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Undoubtedly, managing high blood pressure can be a major struggle. (1) Significant changes are made to nutrition and lifestyle habits. However, the holiday season brings its own unique issues when working to manage your high blood pressure. Three common triggers can increase blood pressure levels and cause problems. These three triggers are high-sodium foods, excessive consumption of alcoholic beverages, and increased stress. Combine these factors, and you have a recipe for disaster. So today, let’s discuss some habits you can focus on implementing this holiday season to help you maintain your high blood pressure.

3 Easy Management Tips

Many triggers that contribute to increased blood pressure levels and cause symptoms to appear are abundant during the holiday season. From high-sodium foods such as turkey and processed meats. To holiday cocktails and alcoholic beverages. Not to mention the fact that the holidays can be a stressful time of the year for many reasons. Making simple and minor little tweaks this holiday can increase your enjoyment of the season while keeping your blood pressure in check.

1. Beware High Sodium Foods

Foods such as heavily processed and cured meats and store-bought meats such as turkey and ham can contain high amounts of sodium. Think Honeybaked Ham and Boston Market. Decrease consumption of these meats or opt for smaller portions. Also, take the initiative and speak with the host or hostess regarding your dietary needs before the holiday feast. This way, they know ahead of time what your unique dietary restrictions are and can support you by creating healthier dishes or dishes specifically for you.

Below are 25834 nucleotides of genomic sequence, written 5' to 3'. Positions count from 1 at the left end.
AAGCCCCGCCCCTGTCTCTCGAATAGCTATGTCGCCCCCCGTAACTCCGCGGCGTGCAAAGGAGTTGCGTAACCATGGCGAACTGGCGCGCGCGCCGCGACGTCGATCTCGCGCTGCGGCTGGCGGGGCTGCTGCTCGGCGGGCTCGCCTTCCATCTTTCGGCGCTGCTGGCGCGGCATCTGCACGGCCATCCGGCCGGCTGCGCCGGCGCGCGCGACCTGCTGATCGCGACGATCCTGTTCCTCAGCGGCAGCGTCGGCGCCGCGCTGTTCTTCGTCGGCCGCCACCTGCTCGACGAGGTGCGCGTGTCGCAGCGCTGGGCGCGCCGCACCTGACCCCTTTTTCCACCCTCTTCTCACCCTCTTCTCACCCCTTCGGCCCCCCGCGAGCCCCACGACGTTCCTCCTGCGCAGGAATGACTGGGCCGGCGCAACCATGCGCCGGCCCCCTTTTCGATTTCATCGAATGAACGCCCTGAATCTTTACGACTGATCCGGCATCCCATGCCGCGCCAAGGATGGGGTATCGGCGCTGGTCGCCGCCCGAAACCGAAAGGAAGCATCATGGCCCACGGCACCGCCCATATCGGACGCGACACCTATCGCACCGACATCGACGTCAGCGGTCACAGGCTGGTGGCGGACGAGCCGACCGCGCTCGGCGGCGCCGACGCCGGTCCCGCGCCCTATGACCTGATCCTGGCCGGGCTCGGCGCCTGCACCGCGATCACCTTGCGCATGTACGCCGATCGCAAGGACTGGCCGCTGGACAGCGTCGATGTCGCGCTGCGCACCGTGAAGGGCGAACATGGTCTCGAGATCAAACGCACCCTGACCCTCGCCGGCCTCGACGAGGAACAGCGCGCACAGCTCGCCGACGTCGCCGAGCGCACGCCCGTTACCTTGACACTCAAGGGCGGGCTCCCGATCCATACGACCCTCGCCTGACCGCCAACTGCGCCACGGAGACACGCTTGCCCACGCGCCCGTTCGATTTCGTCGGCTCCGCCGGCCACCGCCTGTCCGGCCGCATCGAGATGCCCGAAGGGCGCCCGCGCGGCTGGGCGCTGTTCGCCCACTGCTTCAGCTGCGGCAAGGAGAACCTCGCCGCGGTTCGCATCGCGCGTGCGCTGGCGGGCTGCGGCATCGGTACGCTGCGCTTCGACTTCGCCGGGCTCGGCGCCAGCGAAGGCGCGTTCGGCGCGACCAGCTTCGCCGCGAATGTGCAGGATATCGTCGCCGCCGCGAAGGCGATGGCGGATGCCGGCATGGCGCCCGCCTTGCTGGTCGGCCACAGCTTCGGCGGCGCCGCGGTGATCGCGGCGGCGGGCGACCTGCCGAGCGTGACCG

If you’re preparing and cooking the holiday feast, choose fresh turkey or ham you purchase from the local meat market. This way, you avoid the extra sodium and flavorings used to season and flavor the meat when you buy it from a store. You can create low-sodium options for a variety of sides and dishes as well, such as gravy and sauces.

2. Watch Your Alcohol Consumption

This can be tricky, so following your doctor’s orders regarding alcohol consumption should be your first step. Keep in mind that no solid evidence links alcohol consumption to decreasing or lowering blood pressure levels. (2) So proceed with caution regarding alcoholic beverages and high blood pressure. If your doctor says, it’s OK to consume alcoholic beverages in moderation, drinking 1-2 cocktails or beverages during dinner or the holiday gathering should be fine. Also, look for non-alcoholic alternatives such as low-sugar party punches or non-alcoholic wines and beer.

3. Manage Stress Levels

Having family over and planning a holiday feast or soiree can cause stress levels to rise. Especially if your family has unique and, shall we say, challenging personalities. Staying on top of how you manage that stress can help you manage your blood pressure levels. Continue following an exercise regimen even if you have to modify and decrease the days or amount of time you spend exercising. Something is better than nothing. Not only will maintaining a fitness regimen help with managing stress it will also help you to manage and maintain your weight during the holiday season.

Another way to manage stress is to set clear boundaries and expectations with family and friends. For example, don’t overextend yourself and try to attend all the parties or do everything. Instead, schedule how you spend your time and what events are important to you and your family. This way, you focus on what matters the most to you, and you’re not pulling yourself in too many directions. Also, creating a set spending budget for the holidays and sticking to it will decrease financial worries and strains.



General Considerations to Keep in Mind

The above tips will help you manage your blood pressure during the holiday season. Make sure you’re making wise choices as you would during any other time of year, and keep your health and well-being in mind. Speaking honestly with family members and hosts about your dietary needs and restrictions. Taking the time to suggest or make healthy tweaks to traditional holiday dishes. (3) Also, make sure you monitor your blood pressure regularly so that if you notice any spikes, you can adjust your nutrition accordingly. Remember, the holidays are not only about the food. They are about spending quality time with family, friends, and loved ones.